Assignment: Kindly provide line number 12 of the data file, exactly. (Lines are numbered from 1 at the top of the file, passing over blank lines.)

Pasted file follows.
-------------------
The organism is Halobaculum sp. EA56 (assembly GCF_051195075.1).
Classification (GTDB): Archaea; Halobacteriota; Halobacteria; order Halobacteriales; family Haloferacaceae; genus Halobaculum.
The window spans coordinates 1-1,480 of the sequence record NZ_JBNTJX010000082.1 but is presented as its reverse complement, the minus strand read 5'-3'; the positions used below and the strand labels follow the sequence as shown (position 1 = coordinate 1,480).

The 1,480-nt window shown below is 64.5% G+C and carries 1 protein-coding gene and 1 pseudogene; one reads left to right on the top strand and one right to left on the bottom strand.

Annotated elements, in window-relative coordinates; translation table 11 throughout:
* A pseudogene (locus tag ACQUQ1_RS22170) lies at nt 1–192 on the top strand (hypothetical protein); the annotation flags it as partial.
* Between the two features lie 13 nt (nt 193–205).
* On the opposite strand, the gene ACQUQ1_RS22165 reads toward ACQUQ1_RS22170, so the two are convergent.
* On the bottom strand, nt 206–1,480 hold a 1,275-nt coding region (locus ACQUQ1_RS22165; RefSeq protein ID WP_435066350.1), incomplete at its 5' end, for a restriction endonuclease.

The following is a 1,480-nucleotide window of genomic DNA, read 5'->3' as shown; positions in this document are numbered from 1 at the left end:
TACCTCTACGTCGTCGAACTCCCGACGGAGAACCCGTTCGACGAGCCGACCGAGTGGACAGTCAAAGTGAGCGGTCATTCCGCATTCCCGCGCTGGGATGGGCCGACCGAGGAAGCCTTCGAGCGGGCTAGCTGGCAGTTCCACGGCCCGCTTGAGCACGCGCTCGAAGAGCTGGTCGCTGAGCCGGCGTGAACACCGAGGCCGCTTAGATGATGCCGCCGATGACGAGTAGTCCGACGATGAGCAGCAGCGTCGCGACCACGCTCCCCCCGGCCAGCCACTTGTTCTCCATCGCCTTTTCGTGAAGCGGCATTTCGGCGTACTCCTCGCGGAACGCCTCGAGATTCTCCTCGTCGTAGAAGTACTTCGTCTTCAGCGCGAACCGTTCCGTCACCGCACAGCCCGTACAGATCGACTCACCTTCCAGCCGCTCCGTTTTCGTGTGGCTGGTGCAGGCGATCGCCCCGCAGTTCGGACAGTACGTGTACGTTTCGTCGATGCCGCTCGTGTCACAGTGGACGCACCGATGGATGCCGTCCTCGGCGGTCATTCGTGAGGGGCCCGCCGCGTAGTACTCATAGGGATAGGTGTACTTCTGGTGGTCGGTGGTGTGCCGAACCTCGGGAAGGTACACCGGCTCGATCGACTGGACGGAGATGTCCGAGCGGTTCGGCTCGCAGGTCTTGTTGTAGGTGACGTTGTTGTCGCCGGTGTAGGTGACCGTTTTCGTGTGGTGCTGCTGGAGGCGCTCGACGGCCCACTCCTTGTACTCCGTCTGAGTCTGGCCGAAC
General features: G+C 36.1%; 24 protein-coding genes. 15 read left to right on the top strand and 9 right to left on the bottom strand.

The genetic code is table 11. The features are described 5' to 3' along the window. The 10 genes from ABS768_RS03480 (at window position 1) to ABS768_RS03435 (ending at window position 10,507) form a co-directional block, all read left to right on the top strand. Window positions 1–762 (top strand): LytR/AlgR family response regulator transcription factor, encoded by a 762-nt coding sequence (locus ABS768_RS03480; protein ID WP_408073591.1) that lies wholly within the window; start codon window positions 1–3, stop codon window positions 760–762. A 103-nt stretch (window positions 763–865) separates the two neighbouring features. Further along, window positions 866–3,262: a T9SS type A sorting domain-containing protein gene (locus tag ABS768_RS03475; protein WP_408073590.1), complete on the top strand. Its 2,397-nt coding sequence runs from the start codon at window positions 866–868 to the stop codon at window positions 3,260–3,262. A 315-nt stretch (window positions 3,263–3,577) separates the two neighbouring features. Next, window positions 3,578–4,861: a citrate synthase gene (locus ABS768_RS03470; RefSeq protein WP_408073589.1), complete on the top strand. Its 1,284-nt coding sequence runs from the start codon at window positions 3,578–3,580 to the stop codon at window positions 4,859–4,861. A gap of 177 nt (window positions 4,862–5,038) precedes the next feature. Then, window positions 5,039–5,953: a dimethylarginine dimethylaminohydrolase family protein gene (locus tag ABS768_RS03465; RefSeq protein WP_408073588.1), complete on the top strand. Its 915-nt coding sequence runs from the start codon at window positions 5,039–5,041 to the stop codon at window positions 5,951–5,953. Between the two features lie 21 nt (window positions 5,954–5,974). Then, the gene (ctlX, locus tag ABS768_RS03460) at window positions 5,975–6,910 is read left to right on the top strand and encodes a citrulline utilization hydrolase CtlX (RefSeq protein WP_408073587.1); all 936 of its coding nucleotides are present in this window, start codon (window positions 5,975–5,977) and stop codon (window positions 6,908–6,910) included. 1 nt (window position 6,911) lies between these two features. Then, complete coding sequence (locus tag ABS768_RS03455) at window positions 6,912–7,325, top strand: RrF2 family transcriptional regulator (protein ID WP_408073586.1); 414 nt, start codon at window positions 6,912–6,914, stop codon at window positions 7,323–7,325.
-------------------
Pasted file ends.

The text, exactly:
General features: G+C 36.1%; 24 protein-coding genes. 15 read left to right on the top strand and 9 right to left on the bottom strand.